I don’t know about you, but I am beginning to have it just about up to here with this COVID-19 stuff. Under seeming house arrest, I have seen all of the YouTube videos I can stand, the village has finally picked up all of the leaves left over from November, the explosion of flowers in the garden The Lovely Mrs. Matthews (TLMM) and God have arranged has reached its peak, and church by computer has begun to seem just a little too comfortable.
I am not insensitive to the real suffering befalling others under the grip of this deadly disease. I know that as of today (April 7) one person in Champaign County has died of the disease and I believe that one is too many, let alone tens of thousands. There is one YouTube video channel I follow that displays a running list of countries in order of most cases reported while playing inane New Age music. Mozart’s “Requiem” would be more appropriate. Sadly, we’re No. 1.
TLMM made us both a mask to wear when we are out in public at one of the few places available to visit. Every Friday we go to Mahomet Animal Hospital so the cat can be sedated and have his cast changed. This is the cat that damaged a ligament jumping in and out of the bathtub when TLMM was showering. The vet has been kind and understanding, even as the cat has not. He has taken to thumping me with his cast when he thinks it is time to eat. He thinks it is time to eat about five times an hour. Soon I’m going to need a cast.
This weekend I finished reading Alan Furst’s “Blood of Victory,” a realistic tale of resistance to the Nazis in World War II. Set in Rumania, Turkey, and Paris, it is the story of a Russian émigré to France who becomes involved in an attempt to block shipment of oil on the Danube. In the course of putting together his team of amateurs he falls in love with the wife of a Vichy diplomat, a fellow resistant. The ending seems perfectly suited to the times through which we are living: His mission fails when he is betrayed. He escapes and finds refuge with his love in a chateau near Istanbul. The story ends with our hero in stasis, temporarily safe from the Nazis who pursue him but unable to contribute much to the war’s outcome. Soberly, I turned to the next book in the pile: “Catastrophe 1914: Europe Goes to War” by Max Hastings, who offers an unvarnished chronicle of inept national and military leadership.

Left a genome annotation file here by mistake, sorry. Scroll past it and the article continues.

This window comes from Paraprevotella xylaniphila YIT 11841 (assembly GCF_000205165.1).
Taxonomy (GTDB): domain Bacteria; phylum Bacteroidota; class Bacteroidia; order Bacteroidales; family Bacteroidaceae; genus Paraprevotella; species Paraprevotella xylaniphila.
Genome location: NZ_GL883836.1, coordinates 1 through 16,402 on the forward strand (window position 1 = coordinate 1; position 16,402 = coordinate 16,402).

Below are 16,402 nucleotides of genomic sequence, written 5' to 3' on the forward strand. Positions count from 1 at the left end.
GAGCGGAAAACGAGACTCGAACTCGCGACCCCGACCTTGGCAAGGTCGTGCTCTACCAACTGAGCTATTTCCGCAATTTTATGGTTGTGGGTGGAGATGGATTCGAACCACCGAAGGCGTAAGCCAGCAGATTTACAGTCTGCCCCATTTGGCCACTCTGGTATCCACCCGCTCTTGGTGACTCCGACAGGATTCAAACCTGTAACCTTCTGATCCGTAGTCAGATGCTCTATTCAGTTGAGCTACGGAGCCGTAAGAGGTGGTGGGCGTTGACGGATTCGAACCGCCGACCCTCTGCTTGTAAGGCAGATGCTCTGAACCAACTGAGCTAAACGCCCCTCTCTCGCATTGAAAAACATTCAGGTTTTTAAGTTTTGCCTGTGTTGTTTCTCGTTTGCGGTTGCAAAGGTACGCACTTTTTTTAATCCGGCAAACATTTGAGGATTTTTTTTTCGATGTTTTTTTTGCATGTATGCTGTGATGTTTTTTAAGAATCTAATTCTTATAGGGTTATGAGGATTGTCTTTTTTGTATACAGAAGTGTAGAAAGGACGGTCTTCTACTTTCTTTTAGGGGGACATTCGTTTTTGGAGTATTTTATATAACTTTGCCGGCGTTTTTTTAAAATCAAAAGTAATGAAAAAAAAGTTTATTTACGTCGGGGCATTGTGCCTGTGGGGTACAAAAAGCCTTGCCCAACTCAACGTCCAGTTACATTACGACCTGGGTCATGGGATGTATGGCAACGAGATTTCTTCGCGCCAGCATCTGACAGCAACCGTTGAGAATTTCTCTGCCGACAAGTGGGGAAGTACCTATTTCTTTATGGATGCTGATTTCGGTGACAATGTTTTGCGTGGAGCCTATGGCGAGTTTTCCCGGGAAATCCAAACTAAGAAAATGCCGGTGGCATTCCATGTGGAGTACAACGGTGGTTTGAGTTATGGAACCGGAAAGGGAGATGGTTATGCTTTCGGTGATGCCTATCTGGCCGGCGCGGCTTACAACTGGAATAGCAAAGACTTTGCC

I wore my mask to Farm and Fleet to have the battery in the van replaced. I went in on a Friday afternoon and they told me that they were booked solid, but that if I brought in the van Saturday morning at nine, they could get it done. I left the battery hooked to a charger all night just to be safe and walked in the door exactly at 9 wearing my mask. I wandered around Farm and Fleet surprised at the few numbers of people wearing masks including the checkout clerks who stand behind plastic shields. I stood on the “X” marked on the floor to maintain appropriate distancing before moving up to buy my $4.88 shirt and bag of cat food. (My leg throbbed as I paid for the latter.)
I got back to the Auto Center in time to watch the sullen, sharp-tongued receptionist put the new battery in my van. She came back to the office in time to tell an African-American man that they were booked all the rest of the day and all day Monday as well. He left dispirited by her dismissive tone as much as by the disappointing news. “I wish I were home, too,” she muttered. I imagine it is hard to sit all day and tell people that there is no room at the inn. She had obviously made an exception for me because my battery was easy to get to and she could do it herself. She said they couldn’t do it Friday because the mechanic was at lunch. I would have been more comfortable had she shown the African-American man more sympathy, but she seemed adverse to connecting with any customer on a personal level.
Perhaps she has had it with COVID-19 as well. There is no plastic shield in the Auto Center at Farm and Fleet. She wore no mask. Perhaps grease is as anti-viral as the president’s favorite anti-malaria drug. Perhaps her business is business and everything else is just noise. I don’t know. I am happy to have a new battery but am left wondering if the man in need ever found someone to look at his car.
A disproportionate number of people with coronavirus are black. If I can get a battery exceptionally, would I get a COVID-19 test or treatment exceptionally as well? I sure hope not. I read a letter to the editor this morning that blamed all of society’s ills on Democrats. The letter next to it blamed it all on President Trump. Both stupid letters. I believe wholeheartedly that right now we can’t afford stupid. In a time of crisis, I look for wisdom. I wish Queen Elizabeth spoke more.